Ways to Celebrate

Usually, my seasonal celebrations are done when I’m alone. However, it’s easy to turn this into a group event. If it will be a family based gathering, which I would like to begin doing eventually, I’ll have everyone write down on little slips of paper some things they’d like to release from their lives. Then we’ll burn them in the woodstove and imagine the release symbolized in the rising smoke.

Yule Log

If you don’t have a woodstove, it can be a fireplace or campfire or even a barbeque pit. You can decorate a Yule log to burn, as well. If I were going to burn a Yule log, I’d tie colorful ribbons with releases written on them to the log.

Alternatively, you can write your releases directly onto splinters of wood and add them to the fire. This is the way I will do it.

Yesterday I went out to the woods and saw the hardwood tree pictured below. Just above my head level there were two large splinters of dead wood. What better medium to use for releasing than dead wood that has never touched the ground? I kept one of the large splinters because the grain is pretty and it reminds me of driftwood. The surface is smooth enough that I may engrave something on it later and hang it in my office or use it in my market booth.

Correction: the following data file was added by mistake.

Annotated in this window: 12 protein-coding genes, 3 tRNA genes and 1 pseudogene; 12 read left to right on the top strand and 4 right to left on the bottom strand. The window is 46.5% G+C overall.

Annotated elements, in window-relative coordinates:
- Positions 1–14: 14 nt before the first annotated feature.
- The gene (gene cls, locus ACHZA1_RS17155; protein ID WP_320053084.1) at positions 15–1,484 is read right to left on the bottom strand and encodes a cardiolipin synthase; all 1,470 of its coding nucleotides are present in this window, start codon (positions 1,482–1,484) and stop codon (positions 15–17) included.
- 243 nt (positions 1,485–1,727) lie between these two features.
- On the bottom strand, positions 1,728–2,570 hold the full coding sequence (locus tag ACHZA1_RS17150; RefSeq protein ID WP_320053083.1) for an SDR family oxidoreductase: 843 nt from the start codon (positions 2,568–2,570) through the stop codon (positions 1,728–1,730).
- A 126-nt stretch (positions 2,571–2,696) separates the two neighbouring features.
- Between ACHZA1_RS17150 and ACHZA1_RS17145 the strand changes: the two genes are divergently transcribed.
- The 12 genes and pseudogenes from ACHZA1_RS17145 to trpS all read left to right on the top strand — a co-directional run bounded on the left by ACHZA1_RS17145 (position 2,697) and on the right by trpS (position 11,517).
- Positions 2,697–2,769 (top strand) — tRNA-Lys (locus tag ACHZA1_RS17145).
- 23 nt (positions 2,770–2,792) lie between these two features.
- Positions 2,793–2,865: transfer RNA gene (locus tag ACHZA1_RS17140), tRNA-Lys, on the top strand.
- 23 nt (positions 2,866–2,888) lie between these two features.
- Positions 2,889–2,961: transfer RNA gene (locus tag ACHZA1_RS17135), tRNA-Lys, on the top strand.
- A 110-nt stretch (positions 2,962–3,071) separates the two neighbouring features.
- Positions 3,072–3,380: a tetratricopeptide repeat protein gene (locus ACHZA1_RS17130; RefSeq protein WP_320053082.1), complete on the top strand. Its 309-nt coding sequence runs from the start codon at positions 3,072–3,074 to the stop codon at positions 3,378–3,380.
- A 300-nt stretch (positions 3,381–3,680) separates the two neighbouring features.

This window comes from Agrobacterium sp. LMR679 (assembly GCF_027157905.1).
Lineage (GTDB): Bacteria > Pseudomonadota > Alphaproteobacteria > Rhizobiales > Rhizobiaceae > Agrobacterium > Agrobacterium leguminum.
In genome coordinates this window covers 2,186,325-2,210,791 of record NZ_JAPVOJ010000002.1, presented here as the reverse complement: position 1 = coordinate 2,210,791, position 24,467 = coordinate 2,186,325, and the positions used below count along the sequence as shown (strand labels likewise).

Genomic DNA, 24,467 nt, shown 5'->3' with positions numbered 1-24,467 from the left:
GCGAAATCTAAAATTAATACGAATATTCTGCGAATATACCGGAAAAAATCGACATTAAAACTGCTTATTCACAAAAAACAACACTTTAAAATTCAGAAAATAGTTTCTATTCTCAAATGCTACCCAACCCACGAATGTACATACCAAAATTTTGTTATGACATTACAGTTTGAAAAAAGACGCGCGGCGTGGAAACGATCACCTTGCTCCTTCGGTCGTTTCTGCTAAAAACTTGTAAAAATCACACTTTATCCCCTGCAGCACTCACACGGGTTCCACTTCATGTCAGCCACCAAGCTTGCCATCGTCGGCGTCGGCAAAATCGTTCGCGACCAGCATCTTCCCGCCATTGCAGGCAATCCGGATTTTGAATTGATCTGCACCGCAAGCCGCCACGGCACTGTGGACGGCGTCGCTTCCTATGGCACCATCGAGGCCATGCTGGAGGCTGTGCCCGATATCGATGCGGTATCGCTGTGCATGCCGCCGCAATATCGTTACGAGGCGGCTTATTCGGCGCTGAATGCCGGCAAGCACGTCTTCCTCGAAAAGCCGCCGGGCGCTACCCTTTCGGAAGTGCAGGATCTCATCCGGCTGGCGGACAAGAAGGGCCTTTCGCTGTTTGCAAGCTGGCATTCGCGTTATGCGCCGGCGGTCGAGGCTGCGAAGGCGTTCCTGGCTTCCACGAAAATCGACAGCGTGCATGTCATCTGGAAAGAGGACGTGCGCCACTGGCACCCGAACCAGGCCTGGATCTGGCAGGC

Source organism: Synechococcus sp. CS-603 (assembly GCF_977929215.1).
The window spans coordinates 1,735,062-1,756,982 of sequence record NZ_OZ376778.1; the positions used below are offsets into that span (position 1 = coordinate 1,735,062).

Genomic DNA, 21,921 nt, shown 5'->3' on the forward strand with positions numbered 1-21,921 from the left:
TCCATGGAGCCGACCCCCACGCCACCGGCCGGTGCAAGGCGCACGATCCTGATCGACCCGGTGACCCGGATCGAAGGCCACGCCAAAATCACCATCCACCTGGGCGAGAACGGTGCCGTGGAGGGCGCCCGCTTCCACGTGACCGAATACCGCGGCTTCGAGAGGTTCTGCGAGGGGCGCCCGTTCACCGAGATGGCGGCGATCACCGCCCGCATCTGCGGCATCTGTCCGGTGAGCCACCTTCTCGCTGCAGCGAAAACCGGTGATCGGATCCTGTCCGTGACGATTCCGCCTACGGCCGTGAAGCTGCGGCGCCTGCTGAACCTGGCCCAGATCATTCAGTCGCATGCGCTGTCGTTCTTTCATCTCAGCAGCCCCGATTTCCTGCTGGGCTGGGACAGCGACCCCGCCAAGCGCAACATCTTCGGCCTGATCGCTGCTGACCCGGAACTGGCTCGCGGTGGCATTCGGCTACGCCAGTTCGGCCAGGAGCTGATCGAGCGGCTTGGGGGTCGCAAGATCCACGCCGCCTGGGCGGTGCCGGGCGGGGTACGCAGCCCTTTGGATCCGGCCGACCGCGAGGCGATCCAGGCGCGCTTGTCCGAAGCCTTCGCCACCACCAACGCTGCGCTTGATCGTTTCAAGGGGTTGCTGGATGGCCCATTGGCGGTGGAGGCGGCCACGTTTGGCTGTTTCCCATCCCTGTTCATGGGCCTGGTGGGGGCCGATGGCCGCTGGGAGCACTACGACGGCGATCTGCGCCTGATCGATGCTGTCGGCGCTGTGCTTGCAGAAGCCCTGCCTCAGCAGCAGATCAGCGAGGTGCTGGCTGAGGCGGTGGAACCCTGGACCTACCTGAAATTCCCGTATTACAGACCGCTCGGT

tree where dead wood was found for winter solstice ritual
Not sure what kind of tree this is, but it’s either beech, ironwood, or maple. The bark is smooth and “muscular”.
dead wood for my winter solstice ritual
Even though the dead wood had been in the weather for what appears to have been a long time, it’s still solid and hard. It reminds me of driftwood.

Ideally, I’d like to burn the wood just before the solstice event occurs in my zone.

What kind of things to release? It could be anything you’d like to not experience in the coming year.

  • Fears of any sort
  • Habits that aren’t helpful
  • Destructive relationships
  • Excess weight (lol)
  • Excess stress

Mulled Cider or Wine

After burning the releases, whether on paper slips or ribbons tied to a Yule log, it’s a good time to reflect on things you’d like to add to your life. Once the old has been swept out, it’s good to replace bad habits with good ones. Once endings are acknowledged, it’s time to open the door to beginnings.

I’d like to begin this part of the celebration immediately after the time of solstice.